A change in the constitution, or the introduction of a human rights charter, is needed to halt an erosion of press freedom and free speech in Australia, a human rights lawyer has warned.
Changes to the constitution to include stronger free speech and press freedom protections are under consideration by a Senate committee after a proposal by independent senator Rex Patrick was put forward.
The proposed changes would place "a constitutional brake" on any legislative efforts to suppress freedom of expression, the bill's explanatory memorandum said.
But the Human Rights Law Centre would like to also see a human rights charter introduced.
As the only liberal democracy in the world without one, senior lawyer Kieran Pender said it was time a national set of guidelines were brought in to remove any ambiguity.
A number of national security laws passed over recent years had limited freedoms and were a concerning development for journalists and whistleblowers, he said.
"In recent years, we have seen a range of concerning secrecy and surveillance laws threaten public interest journalism and whistleblowing," Mr Pender said.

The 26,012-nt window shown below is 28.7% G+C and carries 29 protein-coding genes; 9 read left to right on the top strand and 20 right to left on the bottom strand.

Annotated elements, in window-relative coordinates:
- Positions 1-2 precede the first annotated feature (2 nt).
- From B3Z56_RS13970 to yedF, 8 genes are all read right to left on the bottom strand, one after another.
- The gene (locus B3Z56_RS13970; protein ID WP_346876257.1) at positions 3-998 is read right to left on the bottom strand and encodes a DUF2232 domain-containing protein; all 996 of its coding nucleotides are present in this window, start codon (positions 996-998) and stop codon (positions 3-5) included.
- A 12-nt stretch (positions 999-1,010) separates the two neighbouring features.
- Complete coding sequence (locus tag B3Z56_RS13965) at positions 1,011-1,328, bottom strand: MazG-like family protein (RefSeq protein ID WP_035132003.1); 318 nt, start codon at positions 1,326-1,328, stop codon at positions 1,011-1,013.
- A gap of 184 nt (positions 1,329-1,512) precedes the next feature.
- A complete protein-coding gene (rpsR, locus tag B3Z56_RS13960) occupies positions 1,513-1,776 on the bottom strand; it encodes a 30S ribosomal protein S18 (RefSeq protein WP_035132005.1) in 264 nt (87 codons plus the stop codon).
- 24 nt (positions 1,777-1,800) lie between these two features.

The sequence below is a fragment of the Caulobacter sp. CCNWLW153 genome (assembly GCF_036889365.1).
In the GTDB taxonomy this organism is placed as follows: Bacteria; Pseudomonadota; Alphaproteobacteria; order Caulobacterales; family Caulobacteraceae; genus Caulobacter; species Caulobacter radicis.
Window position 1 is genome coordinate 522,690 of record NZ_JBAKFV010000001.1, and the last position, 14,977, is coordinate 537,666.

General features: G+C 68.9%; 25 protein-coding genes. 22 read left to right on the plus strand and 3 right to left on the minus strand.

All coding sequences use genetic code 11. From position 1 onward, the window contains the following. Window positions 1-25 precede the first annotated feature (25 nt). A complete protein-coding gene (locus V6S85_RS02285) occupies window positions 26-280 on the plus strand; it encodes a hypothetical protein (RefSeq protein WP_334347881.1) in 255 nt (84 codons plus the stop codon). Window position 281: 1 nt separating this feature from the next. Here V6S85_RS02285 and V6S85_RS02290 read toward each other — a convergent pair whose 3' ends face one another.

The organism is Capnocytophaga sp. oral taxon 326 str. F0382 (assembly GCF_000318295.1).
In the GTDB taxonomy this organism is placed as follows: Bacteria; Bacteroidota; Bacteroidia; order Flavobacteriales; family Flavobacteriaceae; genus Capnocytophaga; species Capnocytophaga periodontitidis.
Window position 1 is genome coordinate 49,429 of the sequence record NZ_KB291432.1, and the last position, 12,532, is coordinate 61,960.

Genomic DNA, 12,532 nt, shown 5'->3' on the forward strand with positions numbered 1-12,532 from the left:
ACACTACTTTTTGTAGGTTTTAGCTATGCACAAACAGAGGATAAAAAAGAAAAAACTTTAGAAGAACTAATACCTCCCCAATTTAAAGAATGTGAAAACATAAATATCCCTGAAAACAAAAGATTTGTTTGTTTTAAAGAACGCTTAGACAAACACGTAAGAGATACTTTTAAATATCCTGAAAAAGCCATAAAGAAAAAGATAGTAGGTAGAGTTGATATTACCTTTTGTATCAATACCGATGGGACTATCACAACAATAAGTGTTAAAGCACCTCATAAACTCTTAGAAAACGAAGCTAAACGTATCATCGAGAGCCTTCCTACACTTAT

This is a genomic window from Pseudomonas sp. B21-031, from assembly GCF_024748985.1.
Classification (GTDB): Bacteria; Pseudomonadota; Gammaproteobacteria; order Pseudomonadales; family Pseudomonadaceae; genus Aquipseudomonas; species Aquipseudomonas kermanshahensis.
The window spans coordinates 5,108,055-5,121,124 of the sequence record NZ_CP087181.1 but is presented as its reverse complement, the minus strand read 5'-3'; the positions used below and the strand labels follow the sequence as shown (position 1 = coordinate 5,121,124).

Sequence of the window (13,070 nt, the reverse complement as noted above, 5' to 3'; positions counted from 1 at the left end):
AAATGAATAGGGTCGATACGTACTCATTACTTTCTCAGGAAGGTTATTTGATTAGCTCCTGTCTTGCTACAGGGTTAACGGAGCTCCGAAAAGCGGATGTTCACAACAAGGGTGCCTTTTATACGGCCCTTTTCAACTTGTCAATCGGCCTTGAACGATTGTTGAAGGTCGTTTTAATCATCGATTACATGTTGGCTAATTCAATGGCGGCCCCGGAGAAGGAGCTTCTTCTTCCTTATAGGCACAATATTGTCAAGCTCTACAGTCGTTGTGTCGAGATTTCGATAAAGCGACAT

"Whistleblowers who have exposed serious wrongdoing have been prosecuted, and Australian media outlets and journalists have been raided.
"These events have revealed the fragility of free speech and free press in Australia and the urgent need for considered law reform to protect these core elements of our democracy."
Australia's position in the World Press Freedom Index has already slipped six places to 25th in the past three years just below Namibia, Samoa and Latvia, he said.
It comes as an academic report released by progressive activist group Get Up earlier this week showed nearly 100 national security laws had passed in the past two decades.
New social media takeover powers introduced last month granted to federal police have also been criticised for their broad approach.
The government also needed to urgently improve its whistleblower laws after first being handed a review with 33 recommendations nearly five years ago, Mr Pender said.
"Australians have a right to know what the government is doing in their name, journalists have a right to do their jobs without fear of prosecution, and whistleblowers have a right to protection under the law," he said.
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